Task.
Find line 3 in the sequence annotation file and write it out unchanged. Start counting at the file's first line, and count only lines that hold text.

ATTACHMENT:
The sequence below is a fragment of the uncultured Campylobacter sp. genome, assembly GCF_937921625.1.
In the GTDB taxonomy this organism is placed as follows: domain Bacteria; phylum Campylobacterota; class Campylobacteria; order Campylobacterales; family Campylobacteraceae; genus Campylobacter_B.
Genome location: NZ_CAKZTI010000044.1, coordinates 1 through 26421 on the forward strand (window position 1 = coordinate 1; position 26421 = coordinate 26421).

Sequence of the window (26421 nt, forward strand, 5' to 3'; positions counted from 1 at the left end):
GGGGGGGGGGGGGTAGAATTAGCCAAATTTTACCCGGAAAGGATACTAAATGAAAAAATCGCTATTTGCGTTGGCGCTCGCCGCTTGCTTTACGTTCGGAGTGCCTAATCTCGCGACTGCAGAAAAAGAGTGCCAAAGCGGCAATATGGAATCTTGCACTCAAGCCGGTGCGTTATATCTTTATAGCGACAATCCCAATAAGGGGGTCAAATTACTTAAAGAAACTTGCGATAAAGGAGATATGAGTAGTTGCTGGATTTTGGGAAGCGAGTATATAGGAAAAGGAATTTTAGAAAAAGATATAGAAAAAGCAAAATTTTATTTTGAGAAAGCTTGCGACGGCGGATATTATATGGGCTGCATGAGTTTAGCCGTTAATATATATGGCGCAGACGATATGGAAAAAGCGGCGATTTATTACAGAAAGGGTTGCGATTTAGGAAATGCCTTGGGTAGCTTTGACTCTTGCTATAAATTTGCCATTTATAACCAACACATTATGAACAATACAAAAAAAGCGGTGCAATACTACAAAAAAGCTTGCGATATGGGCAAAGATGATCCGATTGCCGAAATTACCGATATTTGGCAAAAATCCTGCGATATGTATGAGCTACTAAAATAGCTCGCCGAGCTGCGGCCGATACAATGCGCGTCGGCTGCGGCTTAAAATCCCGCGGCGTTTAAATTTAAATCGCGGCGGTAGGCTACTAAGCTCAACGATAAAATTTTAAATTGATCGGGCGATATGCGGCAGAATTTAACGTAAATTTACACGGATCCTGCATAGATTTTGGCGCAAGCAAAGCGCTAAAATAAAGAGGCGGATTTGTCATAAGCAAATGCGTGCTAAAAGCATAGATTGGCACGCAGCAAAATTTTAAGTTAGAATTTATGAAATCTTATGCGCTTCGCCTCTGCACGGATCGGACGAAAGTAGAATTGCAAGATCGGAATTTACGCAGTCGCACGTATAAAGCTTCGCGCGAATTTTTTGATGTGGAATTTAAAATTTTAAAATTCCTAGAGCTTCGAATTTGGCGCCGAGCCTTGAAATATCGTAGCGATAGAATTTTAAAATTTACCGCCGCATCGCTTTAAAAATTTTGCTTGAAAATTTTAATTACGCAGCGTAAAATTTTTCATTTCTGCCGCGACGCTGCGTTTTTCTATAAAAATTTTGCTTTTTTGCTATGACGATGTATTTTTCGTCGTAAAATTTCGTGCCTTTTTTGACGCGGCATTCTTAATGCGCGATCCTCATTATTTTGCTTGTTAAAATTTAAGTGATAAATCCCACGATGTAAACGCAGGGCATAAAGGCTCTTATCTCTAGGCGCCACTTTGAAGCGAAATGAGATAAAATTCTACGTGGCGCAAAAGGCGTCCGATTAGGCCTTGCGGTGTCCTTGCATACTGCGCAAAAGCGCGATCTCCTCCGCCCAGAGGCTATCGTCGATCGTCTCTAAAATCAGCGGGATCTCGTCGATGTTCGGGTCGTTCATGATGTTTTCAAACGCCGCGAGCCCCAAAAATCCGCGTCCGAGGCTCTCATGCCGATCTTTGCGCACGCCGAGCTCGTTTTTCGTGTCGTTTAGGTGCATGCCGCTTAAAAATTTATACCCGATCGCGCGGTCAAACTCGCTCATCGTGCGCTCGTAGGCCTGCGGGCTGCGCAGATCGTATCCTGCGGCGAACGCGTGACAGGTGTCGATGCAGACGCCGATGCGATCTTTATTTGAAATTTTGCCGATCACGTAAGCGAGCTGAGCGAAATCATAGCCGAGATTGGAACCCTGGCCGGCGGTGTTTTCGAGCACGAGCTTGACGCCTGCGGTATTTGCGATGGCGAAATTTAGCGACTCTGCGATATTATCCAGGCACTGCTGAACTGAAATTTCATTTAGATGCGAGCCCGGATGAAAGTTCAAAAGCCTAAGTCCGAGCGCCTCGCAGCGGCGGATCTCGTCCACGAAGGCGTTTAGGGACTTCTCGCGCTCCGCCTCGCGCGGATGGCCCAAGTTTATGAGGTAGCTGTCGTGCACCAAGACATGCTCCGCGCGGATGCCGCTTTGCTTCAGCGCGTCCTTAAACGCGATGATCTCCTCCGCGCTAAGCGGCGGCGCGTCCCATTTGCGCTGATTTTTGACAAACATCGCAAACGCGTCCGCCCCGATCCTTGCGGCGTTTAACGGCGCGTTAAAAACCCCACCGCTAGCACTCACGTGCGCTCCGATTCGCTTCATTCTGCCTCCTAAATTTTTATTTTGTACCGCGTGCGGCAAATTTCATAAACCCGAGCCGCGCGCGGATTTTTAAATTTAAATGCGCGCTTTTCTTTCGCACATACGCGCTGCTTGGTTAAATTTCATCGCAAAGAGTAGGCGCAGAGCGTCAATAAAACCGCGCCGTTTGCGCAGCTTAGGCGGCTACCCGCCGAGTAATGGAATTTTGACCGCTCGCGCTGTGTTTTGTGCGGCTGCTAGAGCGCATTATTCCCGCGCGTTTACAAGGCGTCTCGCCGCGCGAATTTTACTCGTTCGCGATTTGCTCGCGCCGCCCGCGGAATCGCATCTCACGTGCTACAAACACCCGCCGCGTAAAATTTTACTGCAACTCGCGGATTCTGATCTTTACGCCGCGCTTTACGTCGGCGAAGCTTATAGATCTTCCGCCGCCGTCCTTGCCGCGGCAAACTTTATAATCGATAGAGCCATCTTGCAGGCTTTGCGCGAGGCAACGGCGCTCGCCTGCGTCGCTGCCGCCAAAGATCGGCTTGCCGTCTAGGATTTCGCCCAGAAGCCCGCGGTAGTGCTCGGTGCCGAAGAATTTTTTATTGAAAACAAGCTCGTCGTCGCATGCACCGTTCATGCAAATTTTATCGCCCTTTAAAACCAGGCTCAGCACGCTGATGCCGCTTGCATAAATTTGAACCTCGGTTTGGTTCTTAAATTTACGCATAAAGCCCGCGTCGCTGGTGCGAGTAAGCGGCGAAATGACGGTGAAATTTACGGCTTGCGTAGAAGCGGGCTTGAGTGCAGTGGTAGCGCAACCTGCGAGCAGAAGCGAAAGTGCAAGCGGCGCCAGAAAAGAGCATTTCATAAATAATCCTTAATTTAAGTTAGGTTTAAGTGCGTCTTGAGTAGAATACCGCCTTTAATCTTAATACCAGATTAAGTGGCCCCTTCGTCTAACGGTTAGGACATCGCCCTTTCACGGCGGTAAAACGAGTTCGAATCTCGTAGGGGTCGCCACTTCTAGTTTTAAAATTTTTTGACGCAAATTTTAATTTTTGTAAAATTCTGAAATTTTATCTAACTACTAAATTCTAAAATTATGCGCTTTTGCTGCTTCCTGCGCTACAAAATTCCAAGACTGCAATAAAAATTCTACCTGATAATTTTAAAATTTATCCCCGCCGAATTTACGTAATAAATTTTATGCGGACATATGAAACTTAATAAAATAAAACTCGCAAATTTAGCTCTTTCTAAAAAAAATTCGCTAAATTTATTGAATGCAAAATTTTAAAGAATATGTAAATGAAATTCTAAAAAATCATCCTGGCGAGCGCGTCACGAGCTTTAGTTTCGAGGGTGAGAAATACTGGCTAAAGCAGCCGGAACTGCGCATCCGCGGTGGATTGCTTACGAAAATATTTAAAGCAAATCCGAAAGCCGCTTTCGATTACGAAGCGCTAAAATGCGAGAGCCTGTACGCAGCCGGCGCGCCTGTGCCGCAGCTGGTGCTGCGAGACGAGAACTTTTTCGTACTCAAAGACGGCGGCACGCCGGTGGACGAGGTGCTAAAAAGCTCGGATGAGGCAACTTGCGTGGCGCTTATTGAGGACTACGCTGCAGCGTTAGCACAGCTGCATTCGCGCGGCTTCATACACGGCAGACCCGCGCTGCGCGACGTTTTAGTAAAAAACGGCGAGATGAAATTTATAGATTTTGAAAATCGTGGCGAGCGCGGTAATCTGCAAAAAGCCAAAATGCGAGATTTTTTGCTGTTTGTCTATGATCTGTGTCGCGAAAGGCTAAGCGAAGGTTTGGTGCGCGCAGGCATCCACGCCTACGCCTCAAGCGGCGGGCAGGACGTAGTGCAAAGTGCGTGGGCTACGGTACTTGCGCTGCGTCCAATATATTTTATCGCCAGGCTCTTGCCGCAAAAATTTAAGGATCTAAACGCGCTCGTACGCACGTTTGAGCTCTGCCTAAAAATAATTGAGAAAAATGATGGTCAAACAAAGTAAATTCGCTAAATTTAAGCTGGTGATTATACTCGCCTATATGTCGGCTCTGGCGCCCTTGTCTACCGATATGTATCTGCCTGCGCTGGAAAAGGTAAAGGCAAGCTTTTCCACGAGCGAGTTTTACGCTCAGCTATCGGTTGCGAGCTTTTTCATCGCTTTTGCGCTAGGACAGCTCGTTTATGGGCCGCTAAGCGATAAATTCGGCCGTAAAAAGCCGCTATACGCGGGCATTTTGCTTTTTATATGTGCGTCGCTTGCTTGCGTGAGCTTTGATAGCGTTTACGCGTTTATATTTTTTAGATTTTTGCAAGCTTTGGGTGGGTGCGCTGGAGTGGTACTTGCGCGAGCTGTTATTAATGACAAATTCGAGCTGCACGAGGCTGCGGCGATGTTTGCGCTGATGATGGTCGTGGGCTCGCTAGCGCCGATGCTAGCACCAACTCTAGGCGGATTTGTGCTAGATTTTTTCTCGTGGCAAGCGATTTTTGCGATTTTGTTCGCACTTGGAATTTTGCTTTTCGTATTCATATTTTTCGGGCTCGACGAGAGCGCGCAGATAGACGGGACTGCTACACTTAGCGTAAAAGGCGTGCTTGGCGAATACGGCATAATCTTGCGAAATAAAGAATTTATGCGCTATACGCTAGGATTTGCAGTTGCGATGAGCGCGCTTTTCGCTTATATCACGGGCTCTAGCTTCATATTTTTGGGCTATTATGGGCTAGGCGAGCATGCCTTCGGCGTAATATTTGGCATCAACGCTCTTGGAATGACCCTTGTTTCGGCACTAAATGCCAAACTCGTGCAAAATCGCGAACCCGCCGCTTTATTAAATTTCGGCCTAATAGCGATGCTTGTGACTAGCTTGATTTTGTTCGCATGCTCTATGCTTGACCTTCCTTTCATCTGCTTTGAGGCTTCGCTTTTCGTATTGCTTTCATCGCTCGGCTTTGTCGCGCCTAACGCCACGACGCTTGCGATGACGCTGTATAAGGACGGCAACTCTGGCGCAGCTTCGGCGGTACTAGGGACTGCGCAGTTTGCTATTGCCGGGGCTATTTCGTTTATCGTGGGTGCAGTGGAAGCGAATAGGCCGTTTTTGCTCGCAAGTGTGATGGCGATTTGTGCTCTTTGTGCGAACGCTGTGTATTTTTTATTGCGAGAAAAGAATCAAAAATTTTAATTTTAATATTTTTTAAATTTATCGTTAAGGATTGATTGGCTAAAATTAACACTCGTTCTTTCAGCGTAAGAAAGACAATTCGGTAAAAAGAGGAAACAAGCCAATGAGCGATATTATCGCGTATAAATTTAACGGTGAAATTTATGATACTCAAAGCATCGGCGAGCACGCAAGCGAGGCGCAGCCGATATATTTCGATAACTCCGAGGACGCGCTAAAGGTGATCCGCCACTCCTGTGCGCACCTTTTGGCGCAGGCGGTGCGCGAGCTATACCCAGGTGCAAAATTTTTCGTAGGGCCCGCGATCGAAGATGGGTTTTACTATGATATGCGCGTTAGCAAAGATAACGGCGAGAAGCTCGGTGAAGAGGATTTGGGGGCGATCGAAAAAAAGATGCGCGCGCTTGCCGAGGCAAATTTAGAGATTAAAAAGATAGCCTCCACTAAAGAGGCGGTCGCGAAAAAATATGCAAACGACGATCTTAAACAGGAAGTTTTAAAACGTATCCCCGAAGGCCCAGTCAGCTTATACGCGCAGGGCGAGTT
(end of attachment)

Genome location: NZ_CAKZTI010000044.1, coordinates 1 through 26421 on the forward strand (window position 1 = coordinate 1; position 26421 = coordinate 26421).